Rx-to-OTC Switches: Reflections and Projections
Smith, Mickey C, Drug Topics
In 1973, in the book Remarkable Pharmacists, pharmacist and former Vice President of the United States Hubert Humphrey reflected for several pages on his political career. He made no mention, however, of the Durham-Humphrey Drug Prescription Act, which bore his name and which forever changed pharmacy practice and "the drug business." Indeed, the legislation didn't create much of a stir in pharmacy professional circles at the time, and who could have known where it would lead?
Where it led, of course, was to some 30 years of federal regulations and restrictions on the use of medications by the American people. In the last 10 years or so, something equally dramatic has occurred-notably, the Rx-toOTC shift phenomenon-but the drama may have been lost because of the gradual nature of the changes.
Hydrocortisone topical preparations might be considered the first shot in the revolution, but ibuprofen was certainly the loudest. Since those early switches, scores of medications have followed the trend. In the last several years alone, the H2 antagonists, smoking cessation aids, and a variety of antihistamine drugs have followed. There is talk of switching cholesterol-reducing agents, products for various types of infections, and asthma medications.
The revolution is well under way. And I am not sure pharmacy has totally joined the fray.
Pharmacists today have on their shelves the most powerful and effective nonprescription medications in history. It is good to remember that switched products originally required a prescription because, in the official view of the Food & Drug Administration, they could not be used safely without professional supervision. Today, there is one professional available, and we all know who that is-the pharmacist.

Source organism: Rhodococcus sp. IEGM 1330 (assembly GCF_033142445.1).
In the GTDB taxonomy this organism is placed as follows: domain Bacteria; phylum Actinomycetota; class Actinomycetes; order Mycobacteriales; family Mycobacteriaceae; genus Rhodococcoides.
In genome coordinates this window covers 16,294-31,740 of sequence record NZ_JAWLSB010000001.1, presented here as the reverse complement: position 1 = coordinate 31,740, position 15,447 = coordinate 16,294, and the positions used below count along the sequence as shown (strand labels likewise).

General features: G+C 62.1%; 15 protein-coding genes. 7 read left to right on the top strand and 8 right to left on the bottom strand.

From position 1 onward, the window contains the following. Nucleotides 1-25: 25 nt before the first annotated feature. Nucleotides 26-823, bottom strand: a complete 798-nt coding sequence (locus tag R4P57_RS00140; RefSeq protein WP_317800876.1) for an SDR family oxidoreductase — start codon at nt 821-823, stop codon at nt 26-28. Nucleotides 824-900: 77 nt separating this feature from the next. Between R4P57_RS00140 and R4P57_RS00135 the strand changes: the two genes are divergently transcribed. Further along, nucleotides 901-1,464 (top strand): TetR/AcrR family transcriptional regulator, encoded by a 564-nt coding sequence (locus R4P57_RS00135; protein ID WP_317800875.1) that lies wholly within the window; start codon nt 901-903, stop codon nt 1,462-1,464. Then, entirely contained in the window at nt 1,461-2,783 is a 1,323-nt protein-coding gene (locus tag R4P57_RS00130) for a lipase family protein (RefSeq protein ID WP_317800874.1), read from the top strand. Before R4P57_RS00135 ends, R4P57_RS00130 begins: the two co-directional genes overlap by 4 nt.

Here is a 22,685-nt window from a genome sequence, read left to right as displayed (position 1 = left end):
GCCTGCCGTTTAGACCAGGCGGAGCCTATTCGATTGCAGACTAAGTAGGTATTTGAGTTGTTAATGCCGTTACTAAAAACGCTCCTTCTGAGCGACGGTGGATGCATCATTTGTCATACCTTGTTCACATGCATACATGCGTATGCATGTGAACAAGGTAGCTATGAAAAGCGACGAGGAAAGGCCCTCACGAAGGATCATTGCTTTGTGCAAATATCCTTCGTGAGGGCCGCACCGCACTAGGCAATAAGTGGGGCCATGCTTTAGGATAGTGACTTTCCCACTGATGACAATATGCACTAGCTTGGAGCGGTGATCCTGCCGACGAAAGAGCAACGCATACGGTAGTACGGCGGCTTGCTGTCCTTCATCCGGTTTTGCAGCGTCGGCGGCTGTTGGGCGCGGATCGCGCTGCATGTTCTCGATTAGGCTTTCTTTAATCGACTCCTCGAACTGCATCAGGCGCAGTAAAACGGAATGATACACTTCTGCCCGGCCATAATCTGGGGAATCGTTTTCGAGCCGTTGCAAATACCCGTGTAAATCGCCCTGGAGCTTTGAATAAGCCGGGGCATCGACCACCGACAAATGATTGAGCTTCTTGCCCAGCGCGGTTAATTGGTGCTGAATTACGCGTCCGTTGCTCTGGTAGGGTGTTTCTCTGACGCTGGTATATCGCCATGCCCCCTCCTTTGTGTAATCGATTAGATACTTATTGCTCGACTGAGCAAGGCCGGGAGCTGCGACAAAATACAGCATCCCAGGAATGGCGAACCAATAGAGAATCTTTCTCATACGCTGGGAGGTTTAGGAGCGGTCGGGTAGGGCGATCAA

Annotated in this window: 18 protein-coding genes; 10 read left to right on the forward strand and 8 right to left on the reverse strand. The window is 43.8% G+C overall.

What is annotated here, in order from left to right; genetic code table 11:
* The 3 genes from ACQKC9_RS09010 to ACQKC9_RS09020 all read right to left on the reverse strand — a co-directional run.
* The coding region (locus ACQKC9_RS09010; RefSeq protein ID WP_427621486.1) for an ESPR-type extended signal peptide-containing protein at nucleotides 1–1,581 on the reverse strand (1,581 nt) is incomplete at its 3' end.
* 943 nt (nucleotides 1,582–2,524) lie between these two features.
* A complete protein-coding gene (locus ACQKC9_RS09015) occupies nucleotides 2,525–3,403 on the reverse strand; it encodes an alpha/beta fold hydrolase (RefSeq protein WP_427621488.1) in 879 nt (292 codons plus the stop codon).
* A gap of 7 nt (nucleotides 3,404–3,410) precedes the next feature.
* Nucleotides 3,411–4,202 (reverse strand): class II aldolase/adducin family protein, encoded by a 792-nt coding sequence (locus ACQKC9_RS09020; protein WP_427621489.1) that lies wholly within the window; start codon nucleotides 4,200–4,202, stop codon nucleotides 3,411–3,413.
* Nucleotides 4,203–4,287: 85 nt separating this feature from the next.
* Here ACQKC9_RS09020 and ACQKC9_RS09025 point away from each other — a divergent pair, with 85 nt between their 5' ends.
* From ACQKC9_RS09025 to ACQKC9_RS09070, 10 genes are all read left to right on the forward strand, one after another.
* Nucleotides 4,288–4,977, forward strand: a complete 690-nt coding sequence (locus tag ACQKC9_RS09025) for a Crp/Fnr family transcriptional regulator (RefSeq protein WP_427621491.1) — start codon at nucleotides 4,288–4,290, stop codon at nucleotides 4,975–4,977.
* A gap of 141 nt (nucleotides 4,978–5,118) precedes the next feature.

THE 'SWITCHED' MARKET
The revolution brought about by Rx-toOTC switching has had an enormous effect on the OTC marketplace. Table 1 illustrates this with data estimating a $4.6 billion market at retail by the year 2001. With an 11.8% annual growth rate, this is a very attractive market! Further, the sales of products in the categories listed in Table 1 can be projected to be nearly $100,000 per pharmacy, per year, by 2001.
In Table 2, we have provided data on specific products. Reported are sales of switched products as a part of the total sales of the top-selling OTCs on the U.S. market. It can be seen that the nine switched products accounted for nearly two-fifths of the dollar sales among the top 21 products. Considering the age and past success of the other products on the top 21 list, this is a significant achievement. (Note that use of brand names should not be considered an endorsement by the author, the publisher, or the sponsor of this article.)
Table 3 provides a "report card" on some of the switched products, based on market performance (total dollar sales, market share, etc.). Not all switched products succeed, as these data indicate. Nor do all market analysts agree about what makes a switch successful, as the "mini-case" (see box on page 71 ) demonstrates.
What does the future hold for switches? Much, of course, depends on the FDA, whose policies are discussed below. There is no shortage of prognostication, however.
Table 4 provides a list of possible switches for the future. Practicing pharmacists will know that if even half of these switch candidates make the change, the impact on both Rx and OTC markets will be very large.
ECONOMIC BENEFITS TO THE PUBLIC
In 1 997, the Nonprescription Drug Manufacturers Association (NDMA) published the report of a study conducted by Kline & Co. and subtitled "Economic Benefits of SelfMedication." The report focused on data from OTC categories that "together comprise approximately 59% of the OTC market in the United States." These categories are:
Certain dermatologic conditions
The economic analysis focused on direct savings, such as lower costs for OTC versus Rx medications, and on avoided costs, such as physician visits and loss of work wages. …